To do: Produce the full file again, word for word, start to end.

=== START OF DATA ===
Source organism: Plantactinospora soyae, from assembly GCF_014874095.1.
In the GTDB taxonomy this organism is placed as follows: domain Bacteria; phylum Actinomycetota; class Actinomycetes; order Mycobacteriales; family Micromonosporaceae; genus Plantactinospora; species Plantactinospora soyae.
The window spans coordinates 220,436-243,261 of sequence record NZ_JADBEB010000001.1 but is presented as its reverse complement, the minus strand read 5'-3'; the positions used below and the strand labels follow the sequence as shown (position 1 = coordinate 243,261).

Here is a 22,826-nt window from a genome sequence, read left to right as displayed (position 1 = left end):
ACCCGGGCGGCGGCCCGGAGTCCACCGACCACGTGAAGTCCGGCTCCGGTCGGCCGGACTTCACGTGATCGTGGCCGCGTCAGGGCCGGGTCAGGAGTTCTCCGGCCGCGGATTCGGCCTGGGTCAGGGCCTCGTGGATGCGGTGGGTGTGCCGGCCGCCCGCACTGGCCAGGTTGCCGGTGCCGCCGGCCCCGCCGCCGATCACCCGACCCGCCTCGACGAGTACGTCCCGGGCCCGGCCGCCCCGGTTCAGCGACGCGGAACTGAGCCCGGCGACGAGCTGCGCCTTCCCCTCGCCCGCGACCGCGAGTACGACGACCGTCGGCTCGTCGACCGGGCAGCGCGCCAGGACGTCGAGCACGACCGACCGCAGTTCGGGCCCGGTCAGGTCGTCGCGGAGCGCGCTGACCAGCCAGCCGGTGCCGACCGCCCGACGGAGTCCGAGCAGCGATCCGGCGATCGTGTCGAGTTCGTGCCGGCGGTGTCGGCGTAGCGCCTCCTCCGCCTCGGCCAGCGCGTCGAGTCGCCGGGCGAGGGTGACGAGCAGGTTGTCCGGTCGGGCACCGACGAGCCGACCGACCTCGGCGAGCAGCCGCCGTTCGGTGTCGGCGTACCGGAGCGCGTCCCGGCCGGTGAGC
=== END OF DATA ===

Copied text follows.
Source organism: Plantactinospora soyae, from assembly GCF_014874095.1.
In the GTDB taxonomy this organism is placed as follows: domain Bacteria; phylum Actinomycetota; class Actinomycetes; order Mycobacteriales; family Micromonosporaceae; genus Plantactinospora; species Plantactinospora soyae.
The window spans coordinates 220,436-243,261 of sequence record NZ_JADBEB010000001.1 but is presented as its reverse complement, the minus strand read 5'-3'; the positions used below and the strand labels follow the sequence as shown (position 1 = coordinate 243,261).

Here is a 22,826-nt window from a genome sequence, read left to right as displayed (position 1 = left end):
ACCCGGGCGGCGGCCCGGAGTCCACCGACCACGTGAAGTCCGGCTCCGGTCGGCCGGACTTCACGTGATCGTGGCCGCGTCAGGGCCGGGTCAGGAGTTCTCCGGCCGCGGATTCGGCCTGGGTCAGGGCCTCGTGGATGCGGTGGGTGTGCCGGCCGCCCGCACTGGCCAGGTTGCCGGTGCCGCCGGCCCCGCCGCCGATCACCCGACCCGCCTCGACGAGTACGTCCCGGGCCCGGCCGCCCCGGTTCAGCGACGCGGAACTGAGCCCGGCGACGAGCTGCGCCTTCCCCTCGCCCGCGACCGCGAGTACGACGACCGTCGGCTCGTCGACCGGGCAGCGCGCCAGGACGTCGAGCACGACCGACCGCAGTTCGGGCCCGGTCAGGTCGTCGCGGAGCGCGCTGACCAGCCAGCCGGTGCCGACCGCCCGACGGAGTCCGAGCAGCGATCCGGCGATCGTGTCGAGTTCGTGCCGGCGGTGTCGGCGTAGCGCCTCCTCCGCCTCGGCCAGCGCGTCGAGTCGCCGGGCGAGGGTGACGAGCAGGTTGTCCGGTCGGGCACCGACGAGCCGACCGACCTCGGCGAGCAGCCGCCGTTCGGTGTCGGCGTACCGGAGCGCGTCCCGGCCGGTGAGC